When NASA’s Terra satellite passed over Russia’s Kamchatka Peninsula at noon local time (00:00 Universal Time) on October 6, 2012, Shilveluch Volcano was quiet (first image). By the time NASA’s Aqua satellite passed over the area two hours later (second image), the volcano had erupted and sent a plume of ash over the Kamchatskiy Zaliv. The plume traveled about 90 kilometers (55 miles) toward the south-southeast, where a change in wind direction began pushing the plume toward the east.
On October 6, 2012, the Kamchatka Volcanic Emergency Response Team (KVERT) reported that the ash plume from Shiveluch reached an altitude of 3 kilometers (9,800 feet) above sea level, and had traveled some 220 kilometers (140 miles) from the volcano summit.
Shiveluch (also spelled Sheveluch) ranks among the biggest and most active volcanoes on the Kamchatka Peninsula. Rising to 3,283 meters (10,771 feet) above sea level, Shiveluch is a stratovolcano composed of alternating layers of hardened lava, compacted ash, and rocks ejected by previous eruptions. The beige-colored expanse of rock on the volcano’s southern slopes (visible in both images) is due to an explosive eruption that occurred in 1964. Part of Shiveluch’s southern flank collapsed, and the light-colored rock is avalanche debris left by that event. High-resolution imagery of Shiveluch shows very little vegetation within that avalanche zone.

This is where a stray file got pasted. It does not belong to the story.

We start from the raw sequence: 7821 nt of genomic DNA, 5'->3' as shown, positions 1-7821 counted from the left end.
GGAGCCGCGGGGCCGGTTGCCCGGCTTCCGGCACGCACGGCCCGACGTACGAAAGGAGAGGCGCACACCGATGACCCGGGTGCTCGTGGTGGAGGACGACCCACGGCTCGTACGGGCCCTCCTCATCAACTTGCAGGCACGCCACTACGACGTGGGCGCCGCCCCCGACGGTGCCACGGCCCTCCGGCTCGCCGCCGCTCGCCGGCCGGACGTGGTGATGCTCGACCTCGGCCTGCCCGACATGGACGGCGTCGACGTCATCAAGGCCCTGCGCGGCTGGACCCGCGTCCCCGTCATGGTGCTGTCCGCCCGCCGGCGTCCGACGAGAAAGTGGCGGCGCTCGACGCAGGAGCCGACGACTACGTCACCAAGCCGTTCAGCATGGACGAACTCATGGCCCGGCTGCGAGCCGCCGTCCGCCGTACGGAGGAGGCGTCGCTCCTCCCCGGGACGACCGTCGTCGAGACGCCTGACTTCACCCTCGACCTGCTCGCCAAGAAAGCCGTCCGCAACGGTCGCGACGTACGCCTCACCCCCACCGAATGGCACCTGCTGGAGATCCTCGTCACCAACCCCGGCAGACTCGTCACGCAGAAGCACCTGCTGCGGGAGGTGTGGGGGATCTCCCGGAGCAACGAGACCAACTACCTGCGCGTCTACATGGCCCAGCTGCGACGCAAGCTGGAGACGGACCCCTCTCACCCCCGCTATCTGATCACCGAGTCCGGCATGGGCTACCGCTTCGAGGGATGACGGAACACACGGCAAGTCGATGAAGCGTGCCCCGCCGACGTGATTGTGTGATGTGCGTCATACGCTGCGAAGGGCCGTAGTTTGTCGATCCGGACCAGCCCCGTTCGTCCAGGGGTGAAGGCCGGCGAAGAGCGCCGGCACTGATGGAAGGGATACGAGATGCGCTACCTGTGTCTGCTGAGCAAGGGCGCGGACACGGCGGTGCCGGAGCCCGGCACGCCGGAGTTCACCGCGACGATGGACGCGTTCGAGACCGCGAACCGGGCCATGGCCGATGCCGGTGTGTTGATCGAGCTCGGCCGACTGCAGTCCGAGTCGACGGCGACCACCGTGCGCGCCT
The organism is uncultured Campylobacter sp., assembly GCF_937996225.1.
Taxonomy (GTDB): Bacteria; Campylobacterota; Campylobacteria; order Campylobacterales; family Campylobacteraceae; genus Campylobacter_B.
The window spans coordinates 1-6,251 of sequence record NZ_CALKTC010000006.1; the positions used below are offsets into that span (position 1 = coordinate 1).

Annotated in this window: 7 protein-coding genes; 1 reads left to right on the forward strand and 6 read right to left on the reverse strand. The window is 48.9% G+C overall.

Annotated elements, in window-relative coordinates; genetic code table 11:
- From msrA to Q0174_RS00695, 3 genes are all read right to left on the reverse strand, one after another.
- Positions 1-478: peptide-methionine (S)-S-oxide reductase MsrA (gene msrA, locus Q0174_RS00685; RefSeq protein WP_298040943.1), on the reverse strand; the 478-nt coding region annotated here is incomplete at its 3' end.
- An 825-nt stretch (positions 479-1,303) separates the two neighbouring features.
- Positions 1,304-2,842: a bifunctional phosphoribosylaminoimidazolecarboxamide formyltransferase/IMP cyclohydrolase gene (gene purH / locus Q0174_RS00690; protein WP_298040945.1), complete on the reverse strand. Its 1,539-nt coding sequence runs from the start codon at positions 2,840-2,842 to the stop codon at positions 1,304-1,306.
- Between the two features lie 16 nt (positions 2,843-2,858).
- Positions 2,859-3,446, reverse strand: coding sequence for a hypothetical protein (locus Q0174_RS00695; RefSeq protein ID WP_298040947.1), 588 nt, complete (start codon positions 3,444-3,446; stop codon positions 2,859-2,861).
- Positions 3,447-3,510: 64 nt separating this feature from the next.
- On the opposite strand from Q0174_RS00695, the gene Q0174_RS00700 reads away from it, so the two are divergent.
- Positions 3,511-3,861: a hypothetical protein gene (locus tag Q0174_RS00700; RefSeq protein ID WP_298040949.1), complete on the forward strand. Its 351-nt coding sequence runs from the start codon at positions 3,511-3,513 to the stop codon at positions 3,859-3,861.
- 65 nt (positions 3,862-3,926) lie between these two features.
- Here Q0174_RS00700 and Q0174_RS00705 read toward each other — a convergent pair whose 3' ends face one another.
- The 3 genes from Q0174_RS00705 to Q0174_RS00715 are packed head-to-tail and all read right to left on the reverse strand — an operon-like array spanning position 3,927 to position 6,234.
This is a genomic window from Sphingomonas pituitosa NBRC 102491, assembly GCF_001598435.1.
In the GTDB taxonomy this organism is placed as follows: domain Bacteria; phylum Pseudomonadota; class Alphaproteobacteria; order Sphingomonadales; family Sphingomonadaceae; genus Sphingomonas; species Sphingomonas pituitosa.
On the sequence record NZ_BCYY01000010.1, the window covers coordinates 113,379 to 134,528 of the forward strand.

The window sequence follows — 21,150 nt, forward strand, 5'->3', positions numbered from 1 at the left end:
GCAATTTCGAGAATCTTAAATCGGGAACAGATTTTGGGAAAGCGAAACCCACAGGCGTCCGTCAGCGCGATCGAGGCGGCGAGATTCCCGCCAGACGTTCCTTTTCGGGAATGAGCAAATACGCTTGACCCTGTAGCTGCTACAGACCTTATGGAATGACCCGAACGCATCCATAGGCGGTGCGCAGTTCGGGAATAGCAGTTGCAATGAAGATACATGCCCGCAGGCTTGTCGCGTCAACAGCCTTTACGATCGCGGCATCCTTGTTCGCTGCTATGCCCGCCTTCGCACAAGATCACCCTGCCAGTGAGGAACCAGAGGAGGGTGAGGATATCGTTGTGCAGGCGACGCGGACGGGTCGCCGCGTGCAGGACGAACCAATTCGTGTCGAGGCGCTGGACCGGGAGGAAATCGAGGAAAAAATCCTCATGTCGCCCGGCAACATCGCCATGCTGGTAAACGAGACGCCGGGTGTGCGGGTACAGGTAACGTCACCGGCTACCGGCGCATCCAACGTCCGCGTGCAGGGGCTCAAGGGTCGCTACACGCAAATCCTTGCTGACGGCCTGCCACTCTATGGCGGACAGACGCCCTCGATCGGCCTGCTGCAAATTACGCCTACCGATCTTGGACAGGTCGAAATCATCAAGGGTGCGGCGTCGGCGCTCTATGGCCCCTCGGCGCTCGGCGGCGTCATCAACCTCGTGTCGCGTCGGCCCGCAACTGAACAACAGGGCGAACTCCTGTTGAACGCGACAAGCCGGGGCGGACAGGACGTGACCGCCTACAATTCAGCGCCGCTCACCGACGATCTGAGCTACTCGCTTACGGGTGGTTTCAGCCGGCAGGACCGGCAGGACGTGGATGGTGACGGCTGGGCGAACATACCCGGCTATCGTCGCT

On October 6, 2012, KVERT cited observations from the Moderate Resolution Imaging Spectroradiometer (MODIS) instruments on Terra and Aqua in detecting the Shiveluch eruption. This was not the first time that MODIS observed a Shiveluch eruption shortly after it started. In 2007, MODIS captured an image within minutes of the eruption’s start, before winds could blow the ash away from the summit.
Featured image and images: NASA, image courtesy Jeff Schmaltz, LANCE MODIS Rapid Response Team at NASA GSFC. Caption by Michon Scott. Instrument: Aqua – MODIS
If you value what we do here, open your ad-free account and support our journalism.
Producing content you read on this website takes a lot of time, effort, and hard work. If you value what we do here, select the level of your support and register your account.
Your support makes this project fully self-sustainable and keeps us independent and focused on the content we love to create and share.
All our supporters can browse the website without ads, allowing much faster speeds and a clean interface. Your comments will be instantly approved and you’ll have a direct line of communication with us from within your account dashboard. You can suggest new features and apps and you’ll be able to use them before they go live.
You can choose the level of your support.
Stay kind, vigilant and ready!